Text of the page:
I’m already sweating when I pull into the parking spot. Not close enough to the store, but it will have to do. Four kids ages four and under – the big cart with a two-seater car attached to the front is my goal. Shoot, those are at the other grocery chain. Did I bring my stroller? Doesn’t matter, that wouldn’t help. Two carts or one? This store has narrow isles. One cart. Two can ride, two can walk.
“Everybody out!” Why do I say that? No one can get unbuckled without me.
Everyone in diapers/underwear? Check.
Everyone have shoes on? Check.
Into the store, cram groceries around the toddler in the basket, make a beeline for the checkout. Stuff a cracker in each mouth, grab my wallet – oh. The wallet that’s sitting on the kitchen counter at home? Yeah, that one.
Sometimes the gap between my expectations for the day and what actually happens is huge. I look back at the end of the day and think, “What went wrong?”
Disappointment is natural. But when we base our joy on how we’ve measured up to our own expectations, something is off balance. “Was I a good mom today? How do I know?” It is a God-given drive to be the best mom you can be, but our calling becomes an idol if our joy depends on our performance.
There are a host of factors out there waiting to help you determine if you’re a good mom. We have to be guarded. What is meant to help can actually be destructive to our joy. Three major fads in the mommy realm are ready to give you a grade.
Ready to see how you measure up?
In this modern age you don’t have to be judged by other moms face to face – you can be judged through your computer screen in the comfort of your own home. If you spend any length of time reading through mommy blogs, you are bound to come across the following:
– A picture of a sexy, fit mom who dropped the baby weight in 6 months and asks, “What’s your excuse?”
– 25 tips to starting a thriving home business – you know, so you don’t waste so much time.
– Every personal opinion on why you should or should not vaccinate your kids (often from people with absolutely no medical background).
– If you don’t breastfeed, your baby will not reach his maximum potential in life. Oh, and you will get breast cancer.
– How to make everything from scratch, from laundry soap to cheese so that your child has the most wholesome childhood experience.
Do you come away from blog-reading feeling inspired or guilty? We go to trusted blogs to get mommy advice. But when they stress us out we’ve made that subtle shift of allowing them to take our eyes off of Christ.
Let’s be honest – the battle for nutrition has become downright enslaving to moms. Where you fall on the “good mommy” scale can be determined with just one question: How organic are you? We are not debating the merits of organic food here. We’re asking ourselves if our mom-identity should revolve around what we feed our kids. Does nutrition take you from “good mom” to “bad mom” and back again a million times a day? Should it?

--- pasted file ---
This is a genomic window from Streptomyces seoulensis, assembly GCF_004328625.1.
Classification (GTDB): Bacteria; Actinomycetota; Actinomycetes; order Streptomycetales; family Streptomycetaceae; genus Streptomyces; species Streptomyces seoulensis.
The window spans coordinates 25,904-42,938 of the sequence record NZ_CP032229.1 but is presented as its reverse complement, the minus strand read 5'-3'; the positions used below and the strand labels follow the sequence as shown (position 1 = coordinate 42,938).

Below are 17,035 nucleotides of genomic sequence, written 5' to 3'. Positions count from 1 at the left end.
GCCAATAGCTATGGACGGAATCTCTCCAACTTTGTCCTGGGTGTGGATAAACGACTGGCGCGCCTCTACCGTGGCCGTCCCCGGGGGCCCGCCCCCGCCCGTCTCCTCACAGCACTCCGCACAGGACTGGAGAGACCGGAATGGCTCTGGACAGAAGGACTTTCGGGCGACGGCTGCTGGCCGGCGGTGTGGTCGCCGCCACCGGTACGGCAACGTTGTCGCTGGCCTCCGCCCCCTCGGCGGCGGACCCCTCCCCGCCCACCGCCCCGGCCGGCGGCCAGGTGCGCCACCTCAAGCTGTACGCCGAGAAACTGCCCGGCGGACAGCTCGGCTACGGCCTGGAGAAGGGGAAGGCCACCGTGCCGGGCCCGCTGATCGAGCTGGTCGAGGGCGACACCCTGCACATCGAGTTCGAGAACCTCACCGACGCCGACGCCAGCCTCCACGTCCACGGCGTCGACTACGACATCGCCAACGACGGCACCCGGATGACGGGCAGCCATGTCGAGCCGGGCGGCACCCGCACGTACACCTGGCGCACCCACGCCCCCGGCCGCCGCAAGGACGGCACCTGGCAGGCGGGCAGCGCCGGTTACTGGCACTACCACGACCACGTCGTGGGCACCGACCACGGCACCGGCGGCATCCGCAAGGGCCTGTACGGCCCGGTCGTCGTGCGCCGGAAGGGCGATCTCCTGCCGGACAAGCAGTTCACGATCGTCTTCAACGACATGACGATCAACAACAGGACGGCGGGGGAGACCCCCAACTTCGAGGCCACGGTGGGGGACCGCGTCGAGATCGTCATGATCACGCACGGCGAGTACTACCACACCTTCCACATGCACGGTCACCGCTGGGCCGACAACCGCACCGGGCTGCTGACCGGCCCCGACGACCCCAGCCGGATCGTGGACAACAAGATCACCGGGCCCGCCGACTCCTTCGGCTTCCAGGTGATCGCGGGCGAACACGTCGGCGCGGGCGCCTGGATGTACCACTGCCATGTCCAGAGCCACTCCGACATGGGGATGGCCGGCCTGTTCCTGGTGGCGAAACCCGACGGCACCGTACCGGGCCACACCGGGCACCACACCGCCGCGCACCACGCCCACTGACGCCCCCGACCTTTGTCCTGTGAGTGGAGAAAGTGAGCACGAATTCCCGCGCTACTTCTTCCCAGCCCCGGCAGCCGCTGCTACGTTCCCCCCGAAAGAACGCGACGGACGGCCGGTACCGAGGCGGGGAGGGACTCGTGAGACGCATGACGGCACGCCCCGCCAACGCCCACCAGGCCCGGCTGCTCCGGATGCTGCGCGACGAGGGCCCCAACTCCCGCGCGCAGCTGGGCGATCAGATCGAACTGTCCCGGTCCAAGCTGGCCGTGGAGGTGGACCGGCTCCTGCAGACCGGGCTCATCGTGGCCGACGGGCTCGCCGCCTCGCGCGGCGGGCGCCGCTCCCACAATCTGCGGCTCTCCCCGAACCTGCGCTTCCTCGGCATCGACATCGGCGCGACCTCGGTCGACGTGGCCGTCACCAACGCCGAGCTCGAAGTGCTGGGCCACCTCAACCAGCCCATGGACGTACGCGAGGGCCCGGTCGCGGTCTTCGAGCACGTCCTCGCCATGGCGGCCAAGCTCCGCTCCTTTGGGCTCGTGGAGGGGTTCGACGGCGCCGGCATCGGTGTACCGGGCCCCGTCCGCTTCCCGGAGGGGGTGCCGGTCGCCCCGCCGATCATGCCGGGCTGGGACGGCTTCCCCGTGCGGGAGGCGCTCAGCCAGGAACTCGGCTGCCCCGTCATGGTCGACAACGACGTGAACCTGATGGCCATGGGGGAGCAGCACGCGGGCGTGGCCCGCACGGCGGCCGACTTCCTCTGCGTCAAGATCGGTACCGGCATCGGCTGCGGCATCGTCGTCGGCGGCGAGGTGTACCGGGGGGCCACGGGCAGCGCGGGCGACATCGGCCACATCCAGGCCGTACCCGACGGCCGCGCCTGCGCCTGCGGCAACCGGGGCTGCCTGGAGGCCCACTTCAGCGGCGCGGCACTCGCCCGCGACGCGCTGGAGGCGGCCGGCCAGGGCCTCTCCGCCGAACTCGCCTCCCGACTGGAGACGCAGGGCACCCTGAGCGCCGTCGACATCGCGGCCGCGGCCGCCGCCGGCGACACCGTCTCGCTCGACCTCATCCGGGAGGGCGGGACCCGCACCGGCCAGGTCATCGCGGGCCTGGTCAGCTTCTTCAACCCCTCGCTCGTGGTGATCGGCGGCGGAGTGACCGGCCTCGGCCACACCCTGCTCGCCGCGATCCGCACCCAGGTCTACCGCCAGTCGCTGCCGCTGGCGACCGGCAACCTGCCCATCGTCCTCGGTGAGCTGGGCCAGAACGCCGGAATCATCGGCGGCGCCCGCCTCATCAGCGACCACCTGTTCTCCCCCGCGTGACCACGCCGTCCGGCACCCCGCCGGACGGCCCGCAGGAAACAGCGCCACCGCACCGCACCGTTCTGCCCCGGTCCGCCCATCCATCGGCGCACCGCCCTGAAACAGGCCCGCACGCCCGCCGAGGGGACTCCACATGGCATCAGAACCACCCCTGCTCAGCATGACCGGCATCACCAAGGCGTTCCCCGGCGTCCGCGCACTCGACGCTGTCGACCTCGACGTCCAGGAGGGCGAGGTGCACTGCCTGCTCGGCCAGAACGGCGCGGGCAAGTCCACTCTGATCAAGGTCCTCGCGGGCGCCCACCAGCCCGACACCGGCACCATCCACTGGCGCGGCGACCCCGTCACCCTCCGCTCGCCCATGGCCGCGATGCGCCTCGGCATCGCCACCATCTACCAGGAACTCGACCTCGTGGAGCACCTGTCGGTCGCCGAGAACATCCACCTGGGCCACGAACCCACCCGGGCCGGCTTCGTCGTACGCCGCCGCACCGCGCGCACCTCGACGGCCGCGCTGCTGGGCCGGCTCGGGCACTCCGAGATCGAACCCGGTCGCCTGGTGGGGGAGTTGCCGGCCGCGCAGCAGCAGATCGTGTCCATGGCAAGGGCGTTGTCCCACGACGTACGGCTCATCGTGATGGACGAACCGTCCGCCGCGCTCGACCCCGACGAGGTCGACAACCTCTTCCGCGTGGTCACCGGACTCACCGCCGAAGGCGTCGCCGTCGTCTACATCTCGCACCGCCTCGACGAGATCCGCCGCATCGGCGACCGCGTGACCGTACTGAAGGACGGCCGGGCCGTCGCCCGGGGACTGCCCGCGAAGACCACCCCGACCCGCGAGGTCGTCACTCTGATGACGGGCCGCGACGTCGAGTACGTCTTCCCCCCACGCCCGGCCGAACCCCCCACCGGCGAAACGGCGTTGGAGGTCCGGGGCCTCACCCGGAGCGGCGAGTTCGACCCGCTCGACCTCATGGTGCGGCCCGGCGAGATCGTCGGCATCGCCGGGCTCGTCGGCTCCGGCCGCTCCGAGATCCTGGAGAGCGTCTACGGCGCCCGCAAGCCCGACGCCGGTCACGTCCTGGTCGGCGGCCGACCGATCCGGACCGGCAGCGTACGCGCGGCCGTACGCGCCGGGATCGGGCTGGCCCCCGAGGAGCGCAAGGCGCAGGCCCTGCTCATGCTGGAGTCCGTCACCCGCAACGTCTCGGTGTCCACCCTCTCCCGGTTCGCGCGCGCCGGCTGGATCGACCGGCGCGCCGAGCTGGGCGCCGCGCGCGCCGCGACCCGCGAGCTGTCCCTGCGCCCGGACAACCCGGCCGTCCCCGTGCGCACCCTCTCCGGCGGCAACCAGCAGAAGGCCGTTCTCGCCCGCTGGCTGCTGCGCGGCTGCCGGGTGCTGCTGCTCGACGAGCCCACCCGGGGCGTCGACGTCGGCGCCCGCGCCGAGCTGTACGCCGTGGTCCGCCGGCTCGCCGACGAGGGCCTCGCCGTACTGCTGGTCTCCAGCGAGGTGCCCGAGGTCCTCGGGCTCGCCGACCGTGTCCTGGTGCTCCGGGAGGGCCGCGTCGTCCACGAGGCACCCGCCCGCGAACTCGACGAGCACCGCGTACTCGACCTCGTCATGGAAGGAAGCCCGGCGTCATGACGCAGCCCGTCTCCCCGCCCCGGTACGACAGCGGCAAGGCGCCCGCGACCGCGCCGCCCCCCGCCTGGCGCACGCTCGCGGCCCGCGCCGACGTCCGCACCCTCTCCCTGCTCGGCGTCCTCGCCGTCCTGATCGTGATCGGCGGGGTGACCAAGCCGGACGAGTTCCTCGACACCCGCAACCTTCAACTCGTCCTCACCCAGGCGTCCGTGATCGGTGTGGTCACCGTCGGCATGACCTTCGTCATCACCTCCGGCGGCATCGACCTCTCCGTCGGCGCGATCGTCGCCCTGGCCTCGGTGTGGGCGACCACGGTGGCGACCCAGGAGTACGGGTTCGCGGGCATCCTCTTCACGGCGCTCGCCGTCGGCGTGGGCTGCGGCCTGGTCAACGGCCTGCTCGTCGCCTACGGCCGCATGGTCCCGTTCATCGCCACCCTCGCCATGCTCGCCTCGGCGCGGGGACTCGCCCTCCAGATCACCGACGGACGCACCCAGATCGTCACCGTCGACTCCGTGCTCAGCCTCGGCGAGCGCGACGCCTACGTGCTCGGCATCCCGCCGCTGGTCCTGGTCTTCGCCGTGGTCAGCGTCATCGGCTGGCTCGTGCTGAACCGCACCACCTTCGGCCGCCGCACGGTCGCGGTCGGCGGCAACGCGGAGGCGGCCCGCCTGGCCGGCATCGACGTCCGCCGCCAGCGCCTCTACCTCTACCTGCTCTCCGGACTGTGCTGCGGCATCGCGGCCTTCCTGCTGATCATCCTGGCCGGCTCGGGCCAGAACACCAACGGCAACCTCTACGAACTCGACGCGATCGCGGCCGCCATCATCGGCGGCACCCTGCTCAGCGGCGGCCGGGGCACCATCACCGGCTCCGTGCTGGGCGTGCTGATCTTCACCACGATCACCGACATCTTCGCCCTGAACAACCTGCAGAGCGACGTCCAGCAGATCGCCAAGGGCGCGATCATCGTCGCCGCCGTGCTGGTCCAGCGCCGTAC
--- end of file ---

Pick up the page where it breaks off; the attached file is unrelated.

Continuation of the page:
No argument here. The #1 way children are entertained today is through technology. Whether it’s a tablet, phone, TV, Leap Frog, or computer, moms are constantly struggling to determine how much is too much. And rightly so. It is a battle worth fighting. But being a “low tech” parent has become a much coveted label. The less you use, the better you feel about yourself as a mom. And vice versa. Do you look over your shoulder in the grocery store to make sure a friend doesn’t catch you handing over the iPhone to your screaming toddler? Are you afraid to admit to your peers that you let the kids watch a show on the 14-hour road trip? It’s easy to turn simple protection for our kids into bragging points when we’re around other moms.
If we’re not careful these fads will kill our joy. It is almost impossible to separate how we feel about ourselves from our performance. That’s when we go back to the cross and lay it all down.
“Lord, the kids had Lunchables for dinner. They played video games on the iPad so I could change the peed bedding. I can see from the blogs that all the other moms have their fall decorations up…except for me. I’m behind, I’m tired, I’m discouraged. But I am Your child. I wear the righteous robes of Your Son. When You see me You see Him. Jesus bought me peace with His blood. I won’t let it be taken away by failed expectations – mine, or others’.”
Our kids need grace so much more than they need organic vegetables. If we’re not giving ourselves grace, how can we pass it on to them?
Charles Spurgeon said, “It is ever the Holy Spirit’s work to turn our eyes away from self to Jesus, but it is Satan’s work to do just the opposite.” Fads will come and go but Jesus Christ stays the same. There is forgiveness and peace at the cross. So let’s put on our gospel-glasses before we read the next blog or make our weekly menu plan. In Christ we have peace instead of pressure, joy instead of judgement. Deep breath…dive into the week!
What fads do you notice in the Christian mom community? How do you think they help or hinder a gospel focus?
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